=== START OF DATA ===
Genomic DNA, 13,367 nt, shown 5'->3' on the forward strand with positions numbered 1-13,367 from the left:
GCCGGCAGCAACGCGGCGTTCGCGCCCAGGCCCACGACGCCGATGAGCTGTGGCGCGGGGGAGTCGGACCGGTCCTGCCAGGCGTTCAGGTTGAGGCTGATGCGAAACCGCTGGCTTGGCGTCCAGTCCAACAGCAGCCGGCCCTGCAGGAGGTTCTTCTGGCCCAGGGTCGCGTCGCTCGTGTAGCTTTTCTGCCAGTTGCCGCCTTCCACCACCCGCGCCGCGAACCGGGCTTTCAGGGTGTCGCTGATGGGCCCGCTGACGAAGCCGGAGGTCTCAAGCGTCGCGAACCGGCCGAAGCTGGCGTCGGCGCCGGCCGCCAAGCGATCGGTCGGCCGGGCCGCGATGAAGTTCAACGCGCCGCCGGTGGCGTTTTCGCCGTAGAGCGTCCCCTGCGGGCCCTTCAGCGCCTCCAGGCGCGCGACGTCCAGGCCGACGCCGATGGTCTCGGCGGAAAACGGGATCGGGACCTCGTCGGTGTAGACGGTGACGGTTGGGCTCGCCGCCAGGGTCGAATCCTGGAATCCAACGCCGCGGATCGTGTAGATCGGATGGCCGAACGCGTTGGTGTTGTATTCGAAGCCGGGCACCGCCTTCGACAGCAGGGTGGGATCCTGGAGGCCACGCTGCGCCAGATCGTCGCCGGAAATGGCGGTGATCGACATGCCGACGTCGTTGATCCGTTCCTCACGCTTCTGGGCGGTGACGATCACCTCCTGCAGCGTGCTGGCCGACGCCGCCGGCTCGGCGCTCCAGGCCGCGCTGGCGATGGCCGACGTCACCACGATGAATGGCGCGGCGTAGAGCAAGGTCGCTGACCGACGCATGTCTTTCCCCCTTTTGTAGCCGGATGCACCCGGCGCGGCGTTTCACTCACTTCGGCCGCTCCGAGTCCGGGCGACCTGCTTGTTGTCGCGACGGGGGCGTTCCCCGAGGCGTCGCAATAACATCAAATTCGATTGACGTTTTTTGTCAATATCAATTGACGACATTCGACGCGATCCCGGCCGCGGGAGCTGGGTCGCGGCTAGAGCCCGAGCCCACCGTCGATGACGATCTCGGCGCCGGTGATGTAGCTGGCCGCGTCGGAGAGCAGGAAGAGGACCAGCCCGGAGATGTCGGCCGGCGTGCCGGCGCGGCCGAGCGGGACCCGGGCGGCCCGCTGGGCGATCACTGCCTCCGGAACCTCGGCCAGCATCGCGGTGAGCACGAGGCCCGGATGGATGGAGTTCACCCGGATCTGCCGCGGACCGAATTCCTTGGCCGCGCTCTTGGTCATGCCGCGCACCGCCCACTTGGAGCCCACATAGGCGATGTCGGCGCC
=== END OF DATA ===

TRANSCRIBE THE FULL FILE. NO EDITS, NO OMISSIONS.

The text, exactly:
Genomic DNA, 13,367 nt, shown 5'->3' on the forward strand with positions numbered 1-13,367 from the left:
GCCGGCAGCAACGCGGCGTTCGCGCCCAGGCCCACGACGCCGATGAGCTGTGGCGCGGGGGAGTCGGACCGGTCCTGCCAGGCGTTCAGGTTGAGGCTGATGCGAAACCGCTGGCTTGGCGTCCAGTCCAACAGCAGCCGGCCCTGCAGGAGGTTCTTCTGGCCCAGGGTCGCGTCGCTCGTGTAGCTTTTCTGCCAGTTGCCGCCTTCCACCACCCGCGCCGCGAACCGGGCTTTCAGGGTGTCGCTGATGGGCCCGCTGACGAAGCCGGAGGTCTCAAGCGTCGCGAACCGGCCGAAGCTGGCGTCGGCGCCGGCCGCCAAGCGATCGGTCGGCCGGGCCGCGATGAAGTTCAACGCGCCGCCGGTGGCGTTTTCGCCGTAGAGCGTCCCCTGCGGGCCCTTCAGCGCCTCCAGGCGCGCGACGTCCAGGCCGACGCCGATGGTCTCGGCGGAAAACGGGATCGGGACCTCGTCGGTGTAGACGGTGACGGTTGGGCTCGCCGCCAGGGTCGAATCCTGGAATCCAACGCCGCGGATCGTGTAGATCGGATGGCCGAACGCGTTGGTGTTGTATTCGAAGCCGGGCACCGCCTTCGACAGCAGGGTGGGATCCTGGAGGCCACGCTGCGCCAGATCGTCGCCGGAAATGGCGGTGATCGACATGCCGACGTCGTTGATCCGTTCCTCACGCTTCTGGGCGGTGACGATCACCTCCTGCAGCGTGCTGGCCGACGCCGCCGGCTCGGCGCTCCAGGCCGCGCTGGCGATGGCCGACGTCACCACGATGAATGGCGCGGCGTAGAGCAAGGTCGCTGACCGACGCATGTCTTTCCCCCTTTTGTAGCCGGATGCACCCGGCGCGGCGTTTCACTCACTTCGGCCGCTCCGAGTCCGGGCGACCTGCTTGTTGTCGCGACGGGGGCGTTCCCCGAGGCGTCGCAATAACATCAAATTCGATTGACGTTTTTTGTCAATATCAATTGACGACATTCGACGCGATCCCGGCCGCGGGAGCTGGGTCGCGGCTAGAGCCCGAGCCCACCGTCGATGACGATCTCGGCGCCGGTGATGTAGCTGGCCGCGTCGGAGAGCAGGAAGAGGACCAGCCCGGAGATGTCGGCCGGCGTGCCGGCGCGGCCGAGCGGGACCCGGGCGGCCCGCTGGGCGATCACTGCCTCCGGAACCTCGGCCAGCATCGCGGTGAGCACGAGGCCCGGATGGATGGAGTTCACCCGGATCTGCCGCGGACCGAATTCCTTGGCCGCGCTCTTGGTCATGCCGCGCACCGCCCACTTGGAGCCCACATAGGCGATGTCGGCGCC